Barbara A. Crothers, DO, ASC President
Barbara A. Crothers, DO, ASC President

A garden is a grand teacher. It teaches patience and careful watchfulness; it teaches industry and thrift; above all it teaches entire trust.

Gertrude Jekyll

We’ve made it through the summer and there has been a lot of growth at the ASC.

Here’s what has taken root and produced results:

The CMS issued a ruling that slides reviewed solely for rapid on-site evaluation (ROSE) for adequacy do not count towards a cytotechnologist’s or pathologist’s workload. This was a collaborative effort through the Clinical Laboratory Improvement Advisory Committee (CLIAC) and our cytology representatives, along with advocacy from the College of American Pathologists. Of note, the time spent at on-site adequacy procedures must be deducted from total time available for screening slides for all cytology personnel involved in that process.

In February, the CMS issued a statement that a BSN is equal to a bachelor’s degree in biological science for high-complexity testing personnel requirements. A last-minute herculean effort from the Government and Regulatory Affairs Committee allowed the ASC and coordinating organizations to craft a succinct response to the CMS’s request for information regarding changes to the personnel qualifications for moderate and high-level laboratory testing. Under the leadership of Dr. Pam Gibson, the committee drafted a cogent argument that a nursing degree did not, of itself, qualify an individual to perform laboratory testing. This draft was modified for the ASC response. The ASC also co-signed, with our sister pathology organizations, a similar petition urging CMS to continue to require specific training and qualification for high-complexity laboratory testing. Clarification from CMS is still pending.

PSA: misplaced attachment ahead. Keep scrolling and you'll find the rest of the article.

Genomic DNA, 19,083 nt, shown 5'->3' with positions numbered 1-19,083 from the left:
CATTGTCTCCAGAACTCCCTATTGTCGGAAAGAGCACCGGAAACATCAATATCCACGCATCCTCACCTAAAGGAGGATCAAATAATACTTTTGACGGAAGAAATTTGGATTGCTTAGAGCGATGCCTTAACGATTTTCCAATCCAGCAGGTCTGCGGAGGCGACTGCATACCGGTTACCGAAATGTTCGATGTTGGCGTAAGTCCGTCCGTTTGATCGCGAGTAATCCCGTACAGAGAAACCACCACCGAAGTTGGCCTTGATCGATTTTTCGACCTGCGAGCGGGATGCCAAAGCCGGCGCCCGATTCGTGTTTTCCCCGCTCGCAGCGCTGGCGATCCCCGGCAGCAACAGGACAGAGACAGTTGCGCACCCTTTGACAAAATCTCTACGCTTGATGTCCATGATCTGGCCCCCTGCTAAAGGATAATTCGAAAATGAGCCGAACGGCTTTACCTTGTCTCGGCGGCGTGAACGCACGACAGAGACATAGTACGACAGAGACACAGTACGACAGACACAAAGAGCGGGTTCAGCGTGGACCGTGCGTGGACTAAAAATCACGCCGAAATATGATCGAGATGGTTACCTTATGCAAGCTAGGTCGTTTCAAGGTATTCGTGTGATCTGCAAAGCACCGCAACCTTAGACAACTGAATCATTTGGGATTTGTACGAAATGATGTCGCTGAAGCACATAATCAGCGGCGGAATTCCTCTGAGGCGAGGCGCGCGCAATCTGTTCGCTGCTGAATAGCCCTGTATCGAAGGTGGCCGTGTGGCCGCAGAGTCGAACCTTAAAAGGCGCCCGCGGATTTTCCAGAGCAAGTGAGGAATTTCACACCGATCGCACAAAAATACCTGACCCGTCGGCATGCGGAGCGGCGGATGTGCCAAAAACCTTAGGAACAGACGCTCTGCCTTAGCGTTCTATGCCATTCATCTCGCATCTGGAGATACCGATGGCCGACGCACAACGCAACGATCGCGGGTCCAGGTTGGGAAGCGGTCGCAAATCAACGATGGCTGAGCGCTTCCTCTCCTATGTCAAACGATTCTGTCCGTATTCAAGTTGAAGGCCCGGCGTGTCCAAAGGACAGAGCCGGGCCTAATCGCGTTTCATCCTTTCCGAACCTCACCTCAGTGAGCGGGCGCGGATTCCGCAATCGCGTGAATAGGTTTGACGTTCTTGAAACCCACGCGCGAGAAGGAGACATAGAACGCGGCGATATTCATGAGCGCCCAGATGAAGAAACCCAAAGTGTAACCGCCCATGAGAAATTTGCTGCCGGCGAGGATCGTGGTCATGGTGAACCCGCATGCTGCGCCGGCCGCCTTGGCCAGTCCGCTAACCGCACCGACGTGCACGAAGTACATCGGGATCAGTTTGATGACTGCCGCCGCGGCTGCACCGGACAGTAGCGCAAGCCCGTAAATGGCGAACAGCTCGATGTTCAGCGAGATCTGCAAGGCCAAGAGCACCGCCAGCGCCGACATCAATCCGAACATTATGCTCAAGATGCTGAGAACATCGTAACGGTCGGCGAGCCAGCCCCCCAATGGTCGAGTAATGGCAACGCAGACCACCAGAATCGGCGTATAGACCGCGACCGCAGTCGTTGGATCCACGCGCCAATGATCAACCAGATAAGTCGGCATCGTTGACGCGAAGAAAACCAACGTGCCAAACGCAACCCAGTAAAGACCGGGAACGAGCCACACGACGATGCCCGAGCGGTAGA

In March, I assisted the Pathology Consultant to the Army Surgeon General on a draft decision paper regarding the relevancy of cytopathology to military force readiness in support of sustaining the 68KM2 cytotechnology specialists. The Cytotechnology Specialty training program was first established in 1967 to meet the demands of increased Pap volumes for new recruits. Military cytotechnologists are tapped for overseas deployment to a war zone in support of anatomic pathology, where they perform grossing, histotechnology and special staining. Interestingly, 93% of all cytotechnologists in the Army Medical Command, both active duty and civilian, have been trained at this school. The Commanding General of the Education and Training Directorate of the Defense Health Agency agreed to maintain the program.

In April, the ASC submitted a statement to the Clinical Laboratory Improvement Advisory Committee (CLIAC) on the status of the cytotechnology workforce in the United States during a public comment period in April. Dr. George Birdsong and Ms. Janie Roberson were cytology representatives and advocates on the committee. The ASC recommended actions in support of our profession to include providing funding and/or grants for cytotechnology and cytopathology training, improve government awareness of the importance of laboratory medical specialties and programs for quality medical care, additions to the Allied Health Programs to STEM funding, and support of current CLIA personnel guidelines and advanced educational requirements for future technologists.